First Lady interacts with women groups on F2S HIV campaign

First Lady interacts with women groups on F2S HIV campaign
Source: Ghana News Agency
Date: 19-06-2019 Time: 06:06:54:am
Rebecca Akufo-Addo

The First Lady, Mrs Rebecca Akufo-Addo, on Tuesday, had an interactive session with women groups from diverse backgrounds, to promote the “Free to Shine” (F2S) Campaign on HIV.

The meeting also to discuss other issues of national development.

The meeting provided the women with the required knowledge and information on the elimination of Mother-to-Child Transmission of HIV, and make them envoys of the F2S Campaign, which was being spearheaded by the First Lady of Ghana.

The groups numbering about 19 were made up of both Faith and Work-based, as well as Social Associations respectively.

Mrs Akufo-Addo in an address, said the F2S Campaign, which she launched in January 2019, was in line with global efforts to eliminate the possibility of any child being born with HIV, and Ghana cannot be left out.

She said the meeting, which was a follow up to the ‘Free to Shine’ campaign was to ensure that children were born Free of HIV, remained free from the disease and become free to Shine in all aspects of their growth and lives while maintaining the health of mothers.

She said it was known from the 2017 Maternal Health Survey that over 97 per cent of women receive ante-natal care when pregnant, which was an indication that with a little effort, Ghana could achieve its 2020 target of ensuring the Prevention of Mother- to- Child-Transmission (PMTCT)  of HIV, and further securing the health of mothers.

Mrs Akufo-Addo said attaining this, would be possible if all women test to know their status, received and adhered to treatment if they tested positive, and also ensuring that they all learned about the facts and acquire knowledge on how to eliminate mother to child transmission of HIV.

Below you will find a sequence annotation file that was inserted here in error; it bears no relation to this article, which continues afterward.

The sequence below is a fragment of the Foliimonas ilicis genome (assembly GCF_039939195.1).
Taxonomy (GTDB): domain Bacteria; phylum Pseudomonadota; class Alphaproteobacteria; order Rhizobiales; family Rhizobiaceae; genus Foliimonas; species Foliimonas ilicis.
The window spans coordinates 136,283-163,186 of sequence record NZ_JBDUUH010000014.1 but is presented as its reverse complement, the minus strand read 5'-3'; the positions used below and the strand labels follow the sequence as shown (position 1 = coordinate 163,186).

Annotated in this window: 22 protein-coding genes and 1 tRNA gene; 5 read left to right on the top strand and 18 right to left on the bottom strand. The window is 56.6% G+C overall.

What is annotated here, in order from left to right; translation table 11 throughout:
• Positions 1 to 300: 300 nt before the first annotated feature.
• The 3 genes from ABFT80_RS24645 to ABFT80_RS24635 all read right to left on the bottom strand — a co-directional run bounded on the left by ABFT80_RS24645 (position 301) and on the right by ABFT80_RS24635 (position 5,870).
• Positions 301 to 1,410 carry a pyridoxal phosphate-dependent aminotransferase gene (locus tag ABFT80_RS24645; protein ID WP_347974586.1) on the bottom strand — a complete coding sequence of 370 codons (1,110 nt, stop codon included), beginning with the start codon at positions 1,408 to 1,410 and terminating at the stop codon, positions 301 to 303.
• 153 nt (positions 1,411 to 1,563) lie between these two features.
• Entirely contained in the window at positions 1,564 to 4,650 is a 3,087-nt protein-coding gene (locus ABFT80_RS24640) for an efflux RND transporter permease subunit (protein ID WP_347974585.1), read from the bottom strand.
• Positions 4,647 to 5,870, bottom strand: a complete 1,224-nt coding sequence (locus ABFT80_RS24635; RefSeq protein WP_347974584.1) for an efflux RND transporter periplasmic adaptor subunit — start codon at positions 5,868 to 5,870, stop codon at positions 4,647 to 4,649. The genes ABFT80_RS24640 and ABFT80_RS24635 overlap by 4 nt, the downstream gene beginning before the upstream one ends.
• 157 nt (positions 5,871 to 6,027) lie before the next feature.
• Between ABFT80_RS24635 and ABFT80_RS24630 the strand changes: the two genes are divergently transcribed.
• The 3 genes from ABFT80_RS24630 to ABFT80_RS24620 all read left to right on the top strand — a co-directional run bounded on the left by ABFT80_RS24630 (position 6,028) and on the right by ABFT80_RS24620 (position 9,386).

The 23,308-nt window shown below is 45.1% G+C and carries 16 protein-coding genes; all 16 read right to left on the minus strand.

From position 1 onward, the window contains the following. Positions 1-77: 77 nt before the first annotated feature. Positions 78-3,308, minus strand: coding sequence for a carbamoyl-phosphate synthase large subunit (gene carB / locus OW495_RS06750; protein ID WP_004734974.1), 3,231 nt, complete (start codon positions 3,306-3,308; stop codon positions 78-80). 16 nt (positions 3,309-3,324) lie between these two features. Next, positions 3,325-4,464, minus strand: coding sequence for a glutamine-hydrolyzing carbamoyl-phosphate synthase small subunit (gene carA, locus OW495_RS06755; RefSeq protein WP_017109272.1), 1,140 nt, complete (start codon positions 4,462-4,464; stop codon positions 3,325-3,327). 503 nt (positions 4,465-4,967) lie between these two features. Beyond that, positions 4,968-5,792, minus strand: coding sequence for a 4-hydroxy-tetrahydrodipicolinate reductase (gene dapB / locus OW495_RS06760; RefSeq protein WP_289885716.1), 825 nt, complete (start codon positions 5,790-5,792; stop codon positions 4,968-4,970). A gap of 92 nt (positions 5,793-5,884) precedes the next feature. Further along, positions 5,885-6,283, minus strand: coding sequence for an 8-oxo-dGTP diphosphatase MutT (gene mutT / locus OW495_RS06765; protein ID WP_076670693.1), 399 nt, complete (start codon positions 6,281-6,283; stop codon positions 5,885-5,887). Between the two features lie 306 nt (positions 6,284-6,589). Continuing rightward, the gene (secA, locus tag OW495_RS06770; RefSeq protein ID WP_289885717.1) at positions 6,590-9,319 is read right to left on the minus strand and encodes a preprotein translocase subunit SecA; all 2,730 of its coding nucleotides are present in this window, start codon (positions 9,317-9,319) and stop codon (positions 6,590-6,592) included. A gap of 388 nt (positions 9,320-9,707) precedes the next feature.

She mentioned that years ago, the mention of HIV and AIDS struck fear in the heart of many, but today enormous progress had been made in tackling the epidemic, yet there was still much to be done.

“The good news is that it is possible to eliminate the disease completely,” saying, it was this hope that led to the current meeting with the women groups, who were expected to be key ambassadors of the Campaign in the various communities across the country.

Mrs Akufo-Addo recounted her experience with the Heart to Heart Ambassadors when she first took office as the First Lady of Ghana, saying in engaging with them and listening to their stories, she became fully convinced about the possibility of living with HIV and having a full life, healthy spouses and children who do not have HIV.

She said “as much as it is good to have a good life living with HIV, our target is to have a country where no one has HIV”, and urged the participants to go back into their communities fully equipped with knowledge and information as agent of change to answer questions, allay all fears, and clear doubts in the minds of people on HIV.

She further entreated the leadership of the various groups to set aside a day, where the elimination of mother to child transmission of HIV would be the main topic for discussion in order for the message to reach a wider audience.

Mr Kyeremeh Atuahene, Acting Director-General of the Ghana AIDS Commission (GAC), gave a brief background of the F2S Campaign and said it was an action movement decided upon by the Organisation of African First Ladies for Development (OAFLAD) during one of their General Assembly Meetings to contribute to ending needless HIV infections and AIDS in children, and also endorsed by the African Unity.

He said the First Ladies at the meeting, resolved to use every rightful means to achieve the goals of eliminating HIV, saying, through the Campaign, they would add their voices in advocacy, form partnerships, mobilise resources, and raise awareness on what must be done and could be done to end AIDS in children.

He said thanks to such campaigns, the perception of HIV as a death sentence had currently changed to that of chronic disease, yet stigma remained a major challenge, while the non-adherence to Anti-Retroviral Therapy and pregnant women opting to deliver their babies in prayer camps instead of in health facilities had become a worrying trend.

Mr Fred Nana Poku, the Director of Technical Services, GAC, said the national Campaign seeks among other things, to mobilise all women in their reproductive age to access and utilize PMTCT of HIV services, strengthen follow-up actions for improved early infant diagnosis coverage, reduce HIV and AIDS-related stigma and discrimination and foster community involvement and participation in ending the disease in Children.





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